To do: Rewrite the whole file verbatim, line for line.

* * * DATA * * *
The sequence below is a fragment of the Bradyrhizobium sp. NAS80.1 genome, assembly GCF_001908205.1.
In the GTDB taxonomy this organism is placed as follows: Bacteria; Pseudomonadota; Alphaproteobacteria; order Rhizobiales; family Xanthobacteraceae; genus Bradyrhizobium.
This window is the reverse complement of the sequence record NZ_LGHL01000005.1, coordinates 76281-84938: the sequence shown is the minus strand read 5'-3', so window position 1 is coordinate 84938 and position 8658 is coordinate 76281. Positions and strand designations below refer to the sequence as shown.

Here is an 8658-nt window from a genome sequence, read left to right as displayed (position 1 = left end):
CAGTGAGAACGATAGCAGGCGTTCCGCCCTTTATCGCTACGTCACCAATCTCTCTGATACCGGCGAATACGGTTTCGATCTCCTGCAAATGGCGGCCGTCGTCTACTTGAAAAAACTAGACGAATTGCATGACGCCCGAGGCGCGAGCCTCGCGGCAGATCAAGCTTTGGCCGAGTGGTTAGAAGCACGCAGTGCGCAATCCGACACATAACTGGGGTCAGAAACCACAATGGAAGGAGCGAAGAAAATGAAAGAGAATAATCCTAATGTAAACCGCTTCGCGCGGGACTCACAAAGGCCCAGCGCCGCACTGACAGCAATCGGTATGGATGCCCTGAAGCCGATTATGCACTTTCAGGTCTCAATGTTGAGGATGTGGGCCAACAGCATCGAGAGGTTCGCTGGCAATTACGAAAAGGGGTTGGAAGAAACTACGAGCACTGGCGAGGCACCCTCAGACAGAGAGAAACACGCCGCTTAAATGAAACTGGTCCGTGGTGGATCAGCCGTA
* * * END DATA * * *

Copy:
The sequence below is a fragment of the Bradyrhizobium sp. NAS80.1 genome, assembly GCF_001908205.1.
In the GTDB taxonomy this organism is placed as follows: Bacteria; Pseudomonadota; Alphaproteobacteria; order Rhizobiales; family Xanthobacteraceae; genus Bradyrhizobium.
This window is the reverse complement of the sequence record NZ_LGHL01000005.1, coordinates 76281-84938: the sequence shown is the minus strand read 5'-3', so window position 1 is coordinate 84938 and position 8658 is coordinate 76281. Positions and strand designations below refer to the sequence as shown.

Here is an 8658-nt window from a genome sequence, read left to right as displayed (position 1 = left end):
CAGTGAGAACGATAGCAGGCGTTCCGCCCTTTATCGCTACGTCACCAATCTCTCTGATACCGGCGAATACGGTTTCGATCTCCTGCAAATGGCGGCCGTCGTCTACTTGAAAAAACTAGACGAATTGCATGACGCCCGAGGCGCGAGCCTCGCGGCAGATCAAGCTTTGGCCGAGTGGTTAGAAGCACGCAGTGCGCAATCCGACACATAACTGGGGTCAGAAACCACAATGGAAGGAGCGAAGAAAATGAAAGAGAATAATCCTAATGTAAACCGCTTCGCGCGGGACTCACAAAGGCCCAGCGCCGCACTGACAGCAATCGGTATGGATGCCCTGAAGCCGATTATGCACTTTCAGGTCTCAATGTTGAGGATGTGGGCCAACAGCATCGAGAGGTTCGCTGGCAATTACGAAAAGGGGTTGGAAGAAACTACGAGCACTGGCGAGGCACCCTCAGACAGAGAGAAACACGCCGCTTAAATGAAACTGGTCCGTGGTGGATCAGCCGTA